‘Non-innerwear contributes to one-third of revenue’
Page Industries, the exclusive licensee for Jockey International, is on a mission to expand brand Jockey beyond innerwear, ranging from kids’ wear to women’s outerwear. VS Ganesh speaks to Venkata Susmita Biswas about this planned foray, demand from smaller markets, offline retail expansion, and more. Edited excerpts:
Considering the recent flood of brands in the athleisure category, how does Jockey stand apart? Has the demand for such products receded?
We have scaled up our outerwear business. Further, we are making our products more exciting by introducing innovations as per our pre-pandemic plans. In the midst of all the clutter, what works in our favour is brand recognition. We firmly believe that these are times when consumers will opt for trustworthy, mid-premium brands. Another factor that has aided growth is our control over the supply chain.
Demand has not dropped; two key reasons are driving sales — work from home continues, and we have acquired many new consumers since the pandemic. These customers are making repeat purchases. Expanding our distribution network has also helped.
By how much have you expanded Jockey’s footprint over the last year? Are you targetting small markets?
Last year, we expanded our presence by about 15,000 multi-brand outlets to reach 80,000 outlets. We are on track to hit one lakh MBOs very soon. We have a total of 980 EBOs now and will soon reach 1,000 EBOs. We are continuing to add about 200 exclusive brand outlets every year.
Our EBOs are more concentrated towards the metros, tier I and II cities, and state capitals.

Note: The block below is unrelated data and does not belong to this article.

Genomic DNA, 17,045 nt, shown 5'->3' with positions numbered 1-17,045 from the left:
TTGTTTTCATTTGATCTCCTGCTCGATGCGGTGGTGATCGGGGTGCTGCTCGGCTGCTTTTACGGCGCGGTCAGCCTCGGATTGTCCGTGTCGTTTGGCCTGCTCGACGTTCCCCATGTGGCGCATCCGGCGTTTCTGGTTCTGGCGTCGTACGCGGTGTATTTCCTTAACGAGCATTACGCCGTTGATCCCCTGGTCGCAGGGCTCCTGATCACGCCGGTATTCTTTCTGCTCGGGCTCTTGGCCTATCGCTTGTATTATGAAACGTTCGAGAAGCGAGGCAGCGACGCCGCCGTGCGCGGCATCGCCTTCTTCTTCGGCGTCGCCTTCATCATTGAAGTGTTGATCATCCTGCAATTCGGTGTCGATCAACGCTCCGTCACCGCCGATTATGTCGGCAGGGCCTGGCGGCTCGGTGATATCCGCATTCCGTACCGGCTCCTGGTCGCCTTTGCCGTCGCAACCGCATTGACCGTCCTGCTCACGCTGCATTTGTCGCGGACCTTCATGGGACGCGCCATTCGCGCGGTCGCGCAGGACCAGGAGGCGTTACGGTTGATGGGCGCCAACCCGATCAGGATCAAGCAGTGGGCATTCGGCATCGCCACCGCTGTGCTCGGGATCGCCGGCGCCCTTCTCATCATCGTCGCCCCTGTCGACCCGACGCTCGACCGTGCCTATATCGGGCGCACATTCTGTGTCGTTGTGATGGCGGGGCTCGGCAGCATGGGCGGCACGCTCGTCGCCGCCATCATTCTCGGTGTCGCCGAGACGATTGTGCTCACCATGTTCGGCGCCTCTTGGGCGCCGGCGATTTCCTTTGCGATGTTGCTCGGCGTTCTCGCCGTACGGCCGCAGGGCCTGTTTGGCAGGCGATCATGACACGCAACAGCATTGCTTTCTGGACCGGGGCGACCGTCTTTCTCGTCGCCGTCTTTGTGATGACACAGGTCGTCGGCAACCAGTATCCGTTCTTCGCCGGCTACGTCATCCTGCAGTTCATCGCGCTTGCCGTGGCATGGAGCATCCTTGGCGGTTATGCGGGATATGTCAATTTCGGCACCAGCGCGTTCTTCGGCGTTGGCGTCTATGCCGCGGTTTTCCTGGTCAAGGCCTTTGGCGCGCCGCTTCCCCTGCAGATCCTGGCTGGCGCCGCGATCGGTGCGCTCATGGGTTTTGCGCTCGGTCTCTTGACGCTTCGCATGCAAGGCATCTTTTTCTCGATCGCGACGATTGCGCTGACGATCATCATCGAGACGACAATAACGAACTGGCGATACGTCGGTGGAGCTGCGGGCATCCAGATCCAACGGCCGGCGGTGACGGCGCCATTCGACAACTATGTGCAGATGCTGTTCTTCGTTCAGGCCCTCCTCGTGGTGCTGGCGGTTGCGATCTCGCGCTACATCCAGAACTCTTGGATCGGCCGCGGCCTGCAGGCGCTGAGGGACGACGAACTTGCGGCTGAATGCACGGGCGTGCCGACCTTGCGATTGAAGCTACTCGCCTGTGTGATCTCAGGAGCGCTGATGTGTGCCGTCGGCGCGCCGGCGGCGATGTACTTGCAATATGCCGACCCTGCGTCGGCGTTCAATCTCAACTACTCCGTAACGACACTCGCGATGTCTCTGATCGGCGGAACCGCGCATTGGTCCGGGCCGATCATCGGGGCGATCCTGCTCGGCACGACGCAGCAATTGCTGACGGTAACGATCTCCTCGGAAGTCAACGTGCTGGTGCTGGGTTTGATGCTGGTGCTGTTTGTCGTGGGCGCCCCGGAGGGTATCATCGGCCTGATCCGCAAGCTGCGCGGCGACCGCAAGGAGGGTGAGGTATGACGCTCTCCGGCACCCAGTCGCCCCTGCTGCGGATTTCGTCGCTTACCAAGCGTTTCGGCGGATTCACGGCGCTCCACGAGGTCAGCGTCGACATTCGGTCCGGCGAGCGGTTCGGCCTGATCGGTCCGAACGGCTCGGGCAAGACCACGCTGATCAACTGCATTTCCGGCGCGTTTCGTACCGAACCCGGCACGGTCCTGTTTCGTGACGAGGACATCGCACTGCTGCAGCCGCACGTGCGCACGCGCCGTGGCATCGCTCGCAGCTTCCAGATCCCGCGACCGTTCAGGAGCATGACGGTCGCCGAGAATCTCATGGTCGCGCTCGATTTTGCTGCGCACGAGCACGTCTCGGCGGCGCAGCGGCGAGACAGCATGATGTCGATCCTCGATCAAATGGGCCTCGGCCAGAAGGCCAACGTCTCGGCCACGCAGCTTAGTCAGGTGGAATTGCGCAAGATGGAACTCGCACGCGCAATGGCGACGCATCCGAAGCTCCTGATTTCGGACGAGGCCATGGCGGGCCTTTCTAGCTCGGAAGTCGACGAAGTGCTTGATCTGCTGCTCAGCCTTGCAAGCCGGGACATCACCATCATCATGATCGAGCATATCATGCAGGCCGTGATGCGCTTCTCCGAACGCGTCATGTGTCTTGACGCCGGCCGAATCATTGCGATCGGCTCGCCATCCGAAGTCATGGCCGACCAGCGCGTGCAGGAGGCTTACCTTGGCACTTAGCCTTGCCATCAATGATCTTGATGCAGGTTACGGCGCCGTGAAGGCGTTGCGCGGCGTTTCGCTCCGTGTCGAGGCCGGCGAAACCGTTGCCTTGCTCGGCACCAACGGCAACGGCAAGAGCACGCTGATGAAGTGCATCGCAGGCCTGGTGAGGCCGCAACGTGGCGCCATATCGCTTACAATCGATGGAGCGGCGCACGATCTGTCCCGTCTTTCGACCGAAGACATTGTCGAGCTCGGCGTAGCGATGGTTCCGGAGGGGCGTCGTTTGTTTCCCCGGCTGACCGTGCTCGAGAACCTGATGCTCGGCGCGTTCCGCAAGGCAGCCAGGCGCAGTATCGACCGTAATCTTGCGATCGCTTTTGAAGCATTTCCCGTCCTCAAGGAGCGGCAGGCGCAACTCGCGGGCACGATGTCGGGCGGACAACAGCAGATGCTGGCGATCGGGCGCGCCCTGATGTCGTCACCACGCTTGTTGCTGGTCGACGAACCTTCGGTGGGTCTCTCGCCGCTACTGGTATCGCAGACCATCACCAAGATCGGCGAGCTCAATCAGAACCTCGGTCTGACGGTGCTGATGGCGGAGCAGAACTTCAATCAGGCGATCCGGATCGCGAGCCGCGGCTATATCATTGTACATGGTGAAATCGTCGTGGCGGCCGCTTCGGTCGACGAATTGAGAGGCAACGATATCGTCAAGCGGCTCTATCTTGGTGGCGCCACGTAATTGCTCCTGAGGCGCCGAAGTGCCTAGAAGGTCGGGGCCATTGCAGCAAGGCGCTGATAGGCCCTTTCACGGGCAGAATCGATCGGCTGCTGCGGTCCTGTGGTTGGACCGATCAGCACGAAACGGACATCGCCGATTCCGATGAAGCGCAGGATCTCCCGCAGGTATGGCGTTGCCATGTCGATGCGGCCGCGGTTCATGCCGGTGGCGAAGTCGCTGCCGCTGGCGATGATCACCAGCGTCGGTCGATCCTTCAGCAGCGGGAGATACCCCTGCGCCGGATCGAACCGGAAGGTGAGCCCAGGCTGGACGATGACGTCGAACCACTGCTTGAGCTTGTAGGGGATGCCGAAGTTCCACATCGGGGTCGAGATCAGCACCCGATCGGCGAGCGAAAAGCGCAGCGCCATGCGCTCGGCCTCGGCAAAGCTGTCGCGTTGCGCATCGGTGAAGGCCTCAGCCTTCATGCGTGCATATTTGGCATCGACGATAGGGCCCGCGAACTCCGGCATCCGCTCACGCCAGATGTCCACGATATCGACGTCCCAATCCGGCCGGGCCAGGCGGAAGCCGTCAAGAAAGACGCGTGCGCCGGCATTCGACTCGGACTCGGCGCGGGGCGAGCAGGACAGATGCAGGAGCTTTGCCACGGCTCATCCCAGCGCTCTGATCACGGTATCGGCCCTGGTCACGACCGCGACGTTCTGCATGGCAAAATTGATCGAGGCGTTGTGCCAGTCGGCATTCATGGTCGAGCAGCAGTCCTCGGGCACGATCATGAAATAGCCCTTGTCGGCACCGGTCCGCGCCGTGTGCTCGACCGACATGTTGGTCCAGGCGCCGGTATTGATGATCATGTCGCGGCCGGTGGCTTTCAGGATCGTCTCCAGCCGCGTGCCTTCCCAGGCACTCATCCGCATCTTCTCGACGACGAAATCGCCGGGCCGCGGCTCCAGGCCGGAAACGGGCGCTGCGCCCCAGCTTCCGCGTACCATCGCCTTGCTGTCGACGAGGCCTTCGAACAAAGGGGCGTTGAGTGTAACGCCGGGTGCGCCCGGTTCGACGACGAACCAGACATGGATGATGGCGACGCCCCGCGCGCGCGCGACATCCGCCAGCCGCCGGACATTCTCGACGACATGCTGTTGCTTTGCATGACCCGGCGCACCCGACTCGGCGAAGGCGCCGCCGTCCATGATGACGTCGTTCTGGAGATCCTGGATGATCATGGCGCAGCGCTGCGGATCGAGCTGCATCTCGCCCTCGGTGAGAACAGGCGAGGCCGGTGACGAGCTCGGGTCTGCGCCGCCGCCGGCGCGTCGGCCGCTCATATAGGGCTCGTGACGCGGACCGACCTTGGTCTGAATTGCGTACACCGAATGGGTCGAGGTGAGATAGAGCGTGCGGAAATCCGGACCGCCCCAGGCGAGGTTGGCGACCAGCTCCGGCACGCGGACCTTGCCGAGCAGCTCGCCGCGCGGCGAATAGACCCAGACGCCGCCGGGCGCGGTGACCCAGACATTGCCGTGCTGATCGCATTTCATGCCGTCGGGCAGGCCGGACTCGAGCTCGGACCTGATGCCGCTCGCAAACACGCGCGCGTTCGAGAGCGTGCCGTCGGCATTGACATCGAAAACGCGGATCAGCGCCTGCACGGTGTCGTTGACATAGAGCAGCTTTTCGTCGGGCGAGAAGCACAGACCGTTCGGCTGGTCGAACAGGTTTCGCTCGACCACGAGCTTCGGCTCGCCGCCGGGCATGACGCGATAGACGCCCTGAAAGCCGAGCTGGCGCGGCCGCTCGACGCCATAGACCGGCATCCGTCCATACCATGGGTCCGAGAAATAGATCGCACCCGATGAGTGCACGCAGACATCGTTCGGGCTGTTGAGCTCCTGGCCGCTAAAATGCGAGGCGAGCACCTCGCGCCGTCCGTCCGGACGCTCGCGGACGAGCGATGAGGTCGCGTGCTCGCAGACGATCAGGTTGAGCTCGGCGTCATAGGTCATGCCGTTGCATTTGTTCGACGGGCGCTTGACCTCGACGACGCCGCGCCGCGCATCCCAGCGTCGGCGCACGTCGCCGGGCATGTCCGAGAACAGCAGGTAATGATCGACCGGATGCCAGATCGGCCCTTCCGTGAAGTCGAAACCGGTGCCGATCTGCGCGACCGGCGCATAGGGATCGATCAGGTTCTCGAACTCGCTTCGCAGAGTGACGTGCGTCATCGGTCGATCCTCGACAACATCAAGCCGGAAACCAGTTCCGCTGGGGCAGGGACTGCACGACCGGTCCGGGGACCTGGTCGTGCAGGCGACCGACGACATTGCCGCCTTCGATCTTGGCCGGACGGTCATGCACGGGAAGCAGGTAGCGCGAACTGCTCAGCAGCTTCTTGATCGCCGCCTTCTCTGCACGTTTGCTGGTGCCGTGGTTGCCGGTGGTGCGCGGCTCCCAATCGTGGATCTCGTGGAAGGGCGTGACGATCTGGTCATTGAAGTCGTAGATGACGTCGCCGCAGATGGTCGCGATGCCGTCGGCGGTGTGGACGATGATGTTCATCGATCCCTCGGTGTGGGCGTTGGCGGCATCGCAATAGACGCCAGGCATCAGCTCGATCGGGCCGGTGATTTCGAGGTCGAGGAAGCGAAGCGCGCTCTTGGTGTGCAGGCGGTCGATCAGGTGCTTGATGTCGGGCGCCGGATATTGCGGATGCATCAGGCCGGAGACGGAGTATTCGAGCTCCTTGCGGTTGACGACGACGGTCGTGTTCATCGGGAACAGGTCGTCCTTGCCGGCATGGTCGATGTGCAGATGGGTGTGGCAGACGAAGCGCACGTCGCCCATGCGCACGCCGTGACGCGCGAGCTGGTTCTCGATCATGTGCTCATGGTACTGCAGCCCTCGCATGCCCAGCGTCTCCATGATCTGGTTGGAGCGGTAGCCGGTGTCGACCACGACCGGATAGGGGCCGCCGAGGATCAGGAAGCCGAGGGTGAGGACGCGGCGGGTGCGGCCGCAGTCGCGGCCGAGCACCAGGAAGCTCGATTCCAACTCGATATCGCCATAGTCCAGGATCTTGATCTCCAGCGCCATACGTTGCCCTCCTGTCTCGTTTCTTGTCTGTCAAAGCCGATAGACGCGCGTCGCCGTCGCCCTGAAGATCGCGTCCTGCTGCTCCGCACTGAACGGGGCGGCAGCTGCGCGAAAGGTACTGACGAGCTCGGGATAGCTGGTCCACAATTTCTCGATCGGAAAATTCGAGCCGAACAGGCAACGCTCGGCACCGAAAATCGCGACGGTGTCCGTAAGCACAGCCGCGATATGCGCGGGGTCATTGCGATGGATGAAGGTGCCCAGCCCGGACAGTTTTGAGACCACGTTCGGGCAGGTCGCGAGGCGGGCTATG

The spread of our MBOs is equal across markets. That said, we are aggressive about our intent in tier III and tier IV markets because the response from these markets has been very good. We were lucky that we had 50% of our EBOs in malls and the rest on high streets. That strategy really helped us recover.
Before the pandemic, e-commerce used to account for 3% of our revenue. This has grown to 8% today. Now that buying habits have changed, many people will prefer to buy online. While I expect e-commerce sales to eventually drop, it is estimated to settle at around 6%.
Between innerwear, and apparel for men, women and children, which category drives sales?
Even though we are perceived as an innerwear brand, a lot of our revenue comes from outerwear and athleisure. Another growing category we recently entered is kids’ wear. It’s a comparatively new area; therefore, we are treating it like a start-up and growing the business. Jockey has a penetration of 18% in men’s innerwear. For women’s innerwear, it is around 6%. In men’s outerwear and women’s outerwear, we have a penetration of 5% and 4%, respectively. There is a lot of headroom to grow in these markets.
But Jockey isn’t traditionally known for women’s wear or kids’ wear…
We see a lot of potential in these two categories. For instance, the women’s innerwear market is worth Rs 33,000 crore which is 2.25 times more than the men’s market, which is around Rs 14,000 crore. Other than improving our products consistently, our distribution is much stronger than competing women’s innerwear brands.
In the past, our marketing initiatives were focussed on creating brand awareness. We are now building campaigns around women’s innerwear and athleisure. We have also established 40-45 exclusive showrooms for women and children only.
We revisit our MRPs every year to consistently maintain a 20-22% EBITDA. This helps us with our value for money proposition. In rupee terms, athleisure contributes more to revenue as those products are priced higher than innerwear. About one-third of our revenue comes from non-innerwear products.
Aren’t unbranded, cheaper products in smaller markets a huge problem?
We see that people are loyal to Jockey because of its quality and long shelf-life as compared to products that are cheaper by Rs 50 or Rs 100. We have a wide range of products across price points — like modern classic — which are comparatively cheaper than the premium range. So we have a portfolio of styles which can cater to everyone. We are also seeing good acceptance of the mid-premium and premium products in smaller markets.